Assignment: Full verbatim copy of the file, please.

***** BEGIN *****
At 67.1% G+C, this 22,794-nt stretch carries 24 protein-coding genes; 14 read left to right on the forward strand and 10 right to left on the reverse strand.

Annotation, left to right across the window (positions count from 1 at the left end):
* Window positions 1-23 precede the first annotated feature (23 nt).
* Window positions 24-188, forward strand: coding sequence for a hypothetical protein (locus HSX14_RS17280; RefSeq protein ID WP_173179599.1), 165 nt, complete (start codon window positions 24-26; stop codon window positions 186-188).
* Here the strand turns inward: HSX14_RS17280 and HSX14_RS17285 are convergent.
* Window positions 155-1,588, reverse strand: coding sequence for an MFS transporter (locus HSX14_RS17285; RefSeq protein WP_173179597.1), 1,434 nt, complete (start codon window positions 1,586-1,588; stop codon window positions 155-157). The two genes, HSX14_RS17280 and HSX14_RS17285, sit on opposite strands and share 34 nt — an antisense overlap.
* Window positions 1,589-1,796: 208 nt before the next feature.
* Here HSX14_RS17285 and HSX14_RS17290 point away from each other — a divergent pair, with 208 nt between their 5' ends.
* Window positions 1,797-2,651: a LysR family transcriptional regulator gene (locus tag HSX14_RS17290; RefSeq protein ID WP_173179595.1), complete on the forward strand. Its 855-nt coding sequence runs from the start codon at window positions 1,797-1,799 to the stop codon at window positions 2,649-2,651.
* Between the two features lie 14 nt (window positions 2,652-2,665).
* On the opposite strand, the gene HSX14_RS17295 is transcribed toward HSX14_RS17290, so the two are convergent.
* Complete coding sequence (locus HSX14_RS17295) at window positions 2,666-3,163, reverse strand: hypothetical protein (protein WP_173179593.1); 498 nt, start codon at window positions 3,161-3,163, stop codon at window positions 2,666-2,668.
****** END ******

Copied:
At 67.1% G+C, this 22,794-nt stretch carries 24 protein-coding genes; 14 read left to right on the forward strand and 10 right to left on the reverse strand.

Annotation, left to right across the window (positions count from 1 at the left end):
* Window positions 1-23 precede the first annotated feature (23 nt).
* Window positions 24-188, forward strand: coding sequence for a hypothetical protein (locus HSX14_RS17280; RefSeq protein ID WP_173179599.1), 165 nt, complete (start codon window positions 24-26; stop codon window positions 186-188).
* Here the strand turns inward: HSX14_RS17280 and HSX14_RS17285 are convergent.
* Window positions 155-1,588, reverse strand: coding sequence for an MFS transporter (locus HSX14_RS17285; RefSeq protein WP_173179597.1), 1,434 nt, complete (start codon window positions 1,586-1,588; stop codon window positions 155-157). The two genes, HSX14_RS17280 and HSX14_RS17285, sit on opposite strands and share 34 nt — an antisense overlap.
* Window positions 1,589-1,796: 208 nt before the next feature.
* Here HSX14_RS17285 and HSX14_RS17290 point away from each other — a divergent pair, with 208 nt between their 5' ends.
* Window positions 1,797-2,651: a LysR family transcriptional regulator gene (locus tag HSX14_RS17290; RefSeq protein ID WP_173179595.1), complete on the forward strand. Its 855-nt coding sequence runs from the start codon at window positions 1,797-1,799 to the stop codon at window positions 2,649-2,651.
* Between the two features lie 14 nt (window positions 2,652-2,665).
* On the opposite strand, the gene HSX14_RS17295 is transcribed toward HSX14_RS17290, so the two are convergent.
* Complete coding sequence (locus HSX14_RS17295) at window positions 2,666-3,163, reverse strand: hypothetical protein (protein WP_173179593.1); 498 nt, start codon at window positions 3,161-3,163, stop codon at window positions 2,666-2,668.